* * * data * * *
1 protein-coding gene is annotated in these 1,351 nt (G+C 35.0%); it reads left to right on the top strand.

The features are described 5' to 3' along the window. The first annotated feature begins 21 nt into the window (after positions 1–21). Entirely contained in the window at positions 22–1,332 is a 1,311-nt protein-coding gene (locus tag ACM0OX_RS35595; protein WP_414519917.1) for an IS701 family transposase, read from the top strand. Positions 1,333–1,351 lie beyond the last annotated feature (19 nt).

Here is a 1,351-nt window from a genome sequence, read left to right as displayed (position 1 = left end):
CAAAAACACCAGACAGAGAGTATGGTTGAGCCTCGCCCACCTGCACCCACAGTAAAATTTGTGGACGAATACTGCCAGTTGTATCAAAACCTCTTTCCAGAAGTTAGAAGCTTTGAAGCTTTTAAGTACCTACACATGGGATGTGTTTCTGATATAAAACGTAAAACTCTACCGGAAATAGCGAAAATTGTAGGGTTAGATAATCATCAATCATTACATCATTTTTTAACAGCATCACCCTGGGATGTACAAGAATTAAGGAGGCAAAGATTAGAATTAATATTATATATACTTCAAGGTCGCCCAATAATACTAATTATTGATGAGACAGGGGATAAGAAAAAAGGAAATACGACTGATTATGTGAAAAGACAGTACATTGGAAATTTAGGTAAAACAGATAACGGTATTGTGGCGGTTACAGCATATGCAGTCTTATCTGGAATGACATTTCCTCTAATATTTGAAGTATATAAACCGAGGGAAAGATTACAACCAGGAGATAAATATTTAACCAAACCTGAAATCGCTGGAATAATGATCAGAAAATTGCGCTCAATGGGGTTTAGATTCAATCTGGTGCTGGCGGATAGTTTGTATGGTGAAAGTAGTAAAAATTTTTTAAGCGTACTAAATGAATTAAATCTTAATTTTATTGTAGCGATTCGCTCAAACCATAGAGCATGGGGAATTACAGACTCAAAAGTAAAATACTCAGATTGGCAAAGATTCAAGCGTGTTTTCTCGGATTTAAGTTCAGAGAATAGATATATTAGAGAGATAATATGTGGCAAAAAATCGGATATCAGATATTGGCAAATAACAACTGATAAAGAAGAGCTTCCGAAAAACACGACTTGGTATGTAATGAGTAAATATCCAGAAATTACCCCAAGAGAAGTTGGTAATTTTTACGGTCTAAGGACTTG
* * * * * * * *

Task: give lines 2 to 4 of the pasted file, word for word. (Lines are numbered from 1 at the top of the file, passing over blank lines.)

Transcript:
The features are described 5' to 3' along the window. The first annotated feature begins 21 nt into the window (after positions 1–21). Entirely contained in the window at positions 22–1,332 is a 1,311-nt protein-coding gene (locus tag ACM0OX_RS35595; protein WP_414519917.1) for an IS701 family transposase, read from the top strand. Positions 1,333–1,351 lie beyond the last annotated feature (19 nt).

Here is a 1,351-nt window from a genome sequence, read left to right as displayed (position 1 = left end):
CAAAAACACCAGACAGAGAGTATGGTTGAGCCTCGCCCACCTGCACCCACAGTAAAATTTGTGGACGAATACTGCCAGTTGTATCAAAACCTCTTTCCAGAAGTTAGAAGCTTTGAAGCTTTTAAGTACCTACACATGGGATGTGTTTCTGATATAAAACGTAAAACTCTACCGGAAATAGCGAAAATTGTAGGGTTAGATAATCATCAATCATTACATCATTTTTTAACAGCATCACCCTGGGATGTACAAGAATTAAGGAGGCAAAGATTAGAATTAATATTATATATACTTCAAGGTCGCCCAATAATACTAATTATTGATGAGACAGGGGATAAGAAAAAAGGAAATACGACTGATTATGTGAAAAGACAGTACATTGGAAATTTAGGTAAAACAGATAACGGTATTGTGGCGGTTACAGCATATGCAGTCTTATCTGGAATGACATTTCCTCTAATATTTGAAGTATATAAACCGAGGGAAAGATTACAACCAGGAGATAAATATTTAACCAAACCTGAAATCGCTGGAATAATGATCAGAAAATTGCGCTCAATGGGGTTTAGATTCAATCTGGTGCTGGCGGATAGTTTGTATGGTGAAAGTAGTAAAAATTTTTTAAGCGTACTAAATGAATTAAATCTTAATTTTATTGTAGCGATTCGCTCAAACCATAGAGCATGGGGAATTACAGACTCAAAAGTAAAATACTCAGATTGGCAAAGATTCAAGCGTGTTTTCTCGGATTTAAGTTCAGAGAATAGATATATTAGAGAGATAATATGTGGCAAAAAATCGGATATCAGATATTGGCAAATAACAACTGATAAAGAAGAGCTTCCGAAAAACACGACTTGGTATGTAATGAGTAAATATCCAGAAATTACCCCAAGAGAAGTTGGTAATTTTTACGGTCTAAGGACTTG